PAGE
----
On Jan. 2, Internet searches for Walshe included «the best hacksaw tool for dismemberment,» «they may charge you with murder without a body,» and «they may identify a body with broken teeth,» prosecutors said.

That same day, he bought three rugs and cleaning supplies, prosecutors said.

Blood, weapons, DNA found in garbage dump

On January 3, surveillance video captured Walshe traveling to a dumpster in Abington, a city about 15 miles southwest of Cohasset, where he was seen loading and disposing of items that appeared to be heavy.

Police later tried to trace those bags, but they had already been destroyed after being collected and transported for crushing and burning, prosecutors said in court.

Brian Walshe also did more Google searches that day, including: «hair on a dead body», «what is the decomposition rate of a body found in a plastic bag compared to a surface in the woods?» and «does baking soda make the body smell good».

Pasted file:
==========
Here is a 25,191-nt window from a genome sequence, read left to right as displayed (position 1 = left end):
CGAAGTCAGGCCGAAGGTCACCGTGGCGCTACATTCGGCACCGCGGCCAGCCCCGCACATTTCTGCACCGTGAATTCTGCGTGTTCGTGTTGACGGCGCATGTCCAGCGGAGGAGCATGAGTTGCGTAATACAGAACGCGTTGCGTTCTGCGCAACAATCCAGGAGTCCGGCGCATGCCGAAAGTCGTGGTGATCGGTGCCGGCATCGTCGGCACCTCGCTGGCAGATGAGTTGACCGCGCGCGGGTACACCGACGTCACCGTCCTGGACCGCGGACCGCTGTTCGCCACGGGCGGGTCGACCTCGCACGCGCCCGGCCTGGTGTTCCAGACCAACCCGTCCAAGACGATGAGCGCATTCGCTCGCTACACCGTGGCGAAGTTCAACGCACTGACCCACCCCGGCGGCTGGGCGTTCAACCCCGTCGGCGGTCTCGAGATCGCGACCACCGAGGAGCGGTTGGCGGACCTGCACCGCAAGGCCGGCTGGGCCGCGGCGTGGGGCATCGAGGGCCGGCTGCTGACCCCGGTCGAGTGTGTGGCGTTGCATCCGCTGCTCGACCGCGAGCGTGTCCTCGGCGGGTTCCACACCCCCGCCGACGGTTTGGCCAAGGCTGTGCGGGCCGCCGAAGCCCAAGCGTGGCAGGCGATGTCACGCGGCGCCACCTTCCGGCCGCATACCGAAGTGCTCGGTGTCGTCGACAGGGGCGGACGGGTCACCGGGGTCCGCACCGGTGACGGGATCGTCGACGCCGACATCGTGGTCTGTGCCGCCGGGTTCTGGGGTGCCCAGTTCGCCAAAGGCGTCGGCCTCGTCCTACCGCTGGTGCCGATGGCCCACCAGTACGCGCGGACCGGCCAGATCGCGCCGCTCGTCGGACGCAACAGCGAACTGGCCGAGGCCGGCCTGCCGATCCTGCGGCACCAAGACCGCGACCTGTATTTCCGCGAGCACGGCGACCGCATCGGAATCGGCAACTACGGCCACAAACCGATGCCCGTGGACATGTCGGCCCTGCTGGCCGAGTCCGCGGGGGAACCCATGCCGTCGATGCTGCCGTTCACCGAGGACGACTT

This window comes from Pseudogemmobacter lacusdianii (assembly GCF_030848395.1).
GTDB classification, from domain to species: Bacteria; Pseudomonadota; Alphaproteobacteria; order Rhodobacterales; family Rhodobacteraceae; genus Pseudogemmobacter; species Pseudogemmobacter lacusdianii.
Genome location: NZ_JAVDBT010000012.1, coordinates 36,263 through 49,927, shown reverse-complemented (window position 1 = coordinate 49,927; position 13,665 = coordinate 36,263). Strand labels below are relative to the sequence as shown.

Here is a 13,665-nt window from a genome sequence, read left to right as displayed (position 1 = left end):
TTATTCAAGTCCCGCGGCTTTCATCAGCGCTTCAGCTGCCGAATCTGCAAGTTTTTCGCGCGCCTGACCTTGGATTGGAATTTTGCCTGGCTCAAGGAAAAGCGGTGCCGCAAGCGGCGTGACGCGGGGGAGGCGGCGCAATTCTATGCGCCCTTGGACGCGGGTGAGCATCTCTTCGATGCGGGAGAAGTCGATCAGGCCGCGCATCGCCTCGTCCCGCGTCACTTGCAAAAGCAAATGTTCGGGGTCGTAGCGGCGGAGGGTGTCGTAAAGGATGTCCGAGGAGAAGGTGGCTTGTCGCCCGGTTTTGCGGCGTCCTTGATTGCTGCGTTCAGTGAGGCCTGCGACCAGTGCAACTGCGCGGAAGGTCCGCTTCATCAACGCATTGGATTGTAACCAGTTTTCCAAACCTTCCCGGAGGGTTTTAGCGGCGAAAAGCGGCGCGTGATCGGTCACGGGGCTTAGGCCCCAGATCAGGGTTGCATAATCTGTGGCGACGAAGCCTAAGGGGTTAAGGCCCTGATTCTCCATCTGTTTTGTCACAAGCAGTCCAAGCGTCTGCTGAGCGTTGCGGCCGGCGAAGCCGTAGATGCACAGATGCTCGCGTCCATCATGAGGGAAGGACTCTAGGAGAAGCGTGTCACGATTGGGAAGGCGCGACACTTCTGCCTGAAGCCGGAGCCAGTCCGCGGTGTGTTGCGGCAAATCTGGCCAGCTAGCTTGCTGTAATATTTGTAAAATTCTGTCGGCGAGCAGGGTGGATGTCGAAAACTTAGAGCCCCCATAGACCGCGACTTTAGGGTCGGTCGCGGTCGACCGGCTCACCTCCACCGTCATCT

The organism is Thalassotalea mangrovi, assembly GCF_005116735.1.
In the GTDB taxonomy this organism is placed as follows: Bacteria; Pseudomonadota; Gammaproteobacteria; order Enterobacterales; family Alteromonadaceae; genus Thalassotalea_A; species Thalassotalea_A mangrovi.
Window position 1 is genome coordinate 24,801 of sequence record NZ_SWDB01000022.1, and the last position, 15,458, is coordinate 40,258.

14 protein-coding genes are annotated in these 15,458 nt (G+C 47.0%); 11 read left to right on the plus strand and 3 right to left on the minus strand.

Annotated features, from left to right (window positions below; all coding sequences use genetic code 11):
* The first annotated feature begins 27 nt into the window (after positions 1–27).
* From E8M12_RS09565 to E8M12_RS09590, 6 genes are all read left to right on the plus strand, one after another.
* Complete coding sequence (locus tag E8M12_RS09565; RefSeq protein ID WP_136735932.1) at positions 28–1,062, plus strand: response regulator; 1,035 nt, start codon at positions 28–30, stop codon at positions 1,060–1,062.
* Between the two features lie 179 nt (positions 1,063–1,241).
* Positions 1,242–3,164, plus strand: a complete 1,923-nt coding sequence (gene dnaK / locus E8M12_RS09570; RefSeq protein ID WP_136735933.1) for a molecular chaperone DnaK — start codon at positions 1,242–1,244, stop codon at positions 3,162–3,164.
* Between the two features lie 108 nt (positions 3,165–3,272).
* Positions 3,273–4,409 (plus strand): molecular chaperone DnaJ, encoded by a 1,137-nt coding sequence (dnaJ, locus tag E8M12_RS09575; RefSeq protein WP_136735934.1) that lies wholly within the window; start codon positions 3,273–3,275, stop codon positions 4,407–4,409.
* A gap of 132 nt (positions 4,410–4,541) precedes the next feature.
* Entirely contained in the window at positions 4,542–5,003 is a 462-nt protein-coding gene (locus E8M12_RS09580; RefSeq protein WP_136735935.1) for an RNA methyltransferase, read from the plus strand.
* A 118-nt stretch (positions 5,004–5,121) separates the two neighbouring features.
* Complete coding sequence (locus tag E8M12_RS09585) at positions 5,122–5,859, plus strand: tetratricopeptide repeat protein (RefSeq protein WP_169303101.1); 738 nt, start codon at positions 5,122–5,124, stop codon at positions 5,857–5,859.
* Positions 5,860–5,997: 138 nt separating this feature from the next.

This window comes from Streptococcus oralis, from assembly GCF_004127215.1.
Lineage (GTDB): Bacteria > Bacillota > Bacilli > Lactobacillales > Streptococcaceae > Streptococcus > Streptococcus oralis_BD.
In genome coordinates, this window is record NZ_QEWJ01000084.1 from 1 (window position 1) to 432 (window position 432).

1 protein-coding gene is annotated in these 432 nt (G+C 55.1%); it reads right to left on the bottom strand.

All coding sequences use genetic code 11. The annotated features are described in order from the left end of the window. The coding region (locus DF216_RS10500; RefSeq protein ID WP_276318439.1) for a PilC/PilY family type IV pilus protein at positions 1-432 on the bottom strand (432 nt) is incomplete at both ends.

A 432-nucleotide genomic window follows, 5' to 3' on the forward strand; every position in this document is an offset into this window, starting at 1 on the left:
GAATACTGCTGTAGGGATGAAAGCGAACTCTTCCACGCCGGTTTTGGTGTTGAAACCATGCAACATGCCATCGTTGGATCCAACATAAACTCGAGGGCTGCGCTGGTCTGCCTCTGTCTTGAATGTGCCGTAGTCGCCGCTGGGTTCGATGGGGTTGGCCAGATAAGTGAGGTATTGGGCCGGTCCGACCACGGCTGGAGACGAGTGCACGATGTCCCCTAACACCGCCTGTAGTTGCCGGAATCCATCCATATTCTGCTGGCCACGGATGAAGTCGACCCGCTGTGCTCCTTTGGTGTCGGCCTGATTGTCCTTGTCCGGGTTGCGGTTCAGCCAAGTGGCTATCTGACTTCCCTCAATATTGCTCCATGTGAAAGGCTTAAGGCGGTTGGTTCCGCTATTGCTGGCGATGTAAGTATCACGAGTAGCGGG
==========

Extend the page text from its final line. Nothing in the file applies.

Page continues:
On Jan. 4, the day Ana Walshe’s employer reported her missing and police interviewed him at his home, Brian Walshe bought towels, a squeegee and a trash can at HomeGoods, TJ Maxx and Lowe’s, the officials said. prosecutors.

When authorities arrived at the home, they saw that Brian Walshe’s Volvo had a plastic liner and the seats were down; A few days later, the siding was gone and there were new void streaks, prosecutors said.

On January 5, the day the search for Ana Walshe was made public, Brian Walshe’s phone records show that he traveled first to a day care center and then to his mother’s apartment complex in Swampscott, about 40 miles north of Cohasset. Surveillance video caught him in an area of ​​the complex where a dumpster was located.